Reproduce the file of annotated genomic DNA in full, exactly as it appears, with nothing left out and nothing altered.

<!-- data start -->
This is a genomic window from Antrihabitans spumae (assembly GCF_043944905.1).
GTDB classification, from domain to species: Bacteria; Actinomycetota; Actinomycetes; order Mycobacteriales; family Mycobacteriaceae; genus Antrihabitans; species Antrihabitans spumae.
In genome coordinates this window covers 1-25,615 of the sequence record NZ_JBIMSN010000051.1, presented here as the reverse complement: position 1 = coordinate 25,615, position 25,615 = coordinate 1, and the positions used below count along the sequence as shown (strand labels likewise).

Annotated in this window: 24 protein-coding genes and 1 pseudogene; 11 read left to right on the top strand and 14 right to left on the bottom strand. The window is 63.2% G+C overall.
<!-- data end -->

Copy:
This is a genomic window from Antrihabitans spumae (assembly GCF_043944905.1).
GTDB classification, from domain to species: Bacteria; Actinomycetota; Actinomycetes; order Mycobacteriales; family Mycobacteriaceae; genus Antrihabitans; species Antrihabitans spumae.
In genome coordinates this window covers 1-25,615 of the sequence record NZ_JBIMSN010000051.1, presented here as the reverse complement: position 1 = coordinate 25,615, position 25,615 = coordinate 1, and the positions used below count along the sequence as shown (strand labels likewise).

Annotated in this window: 24 protein-coding genes and 1 pseudogene; 11 read left to right on the top strand and 14 right to left on the bottom strand. The window is 63.2% G+C overall.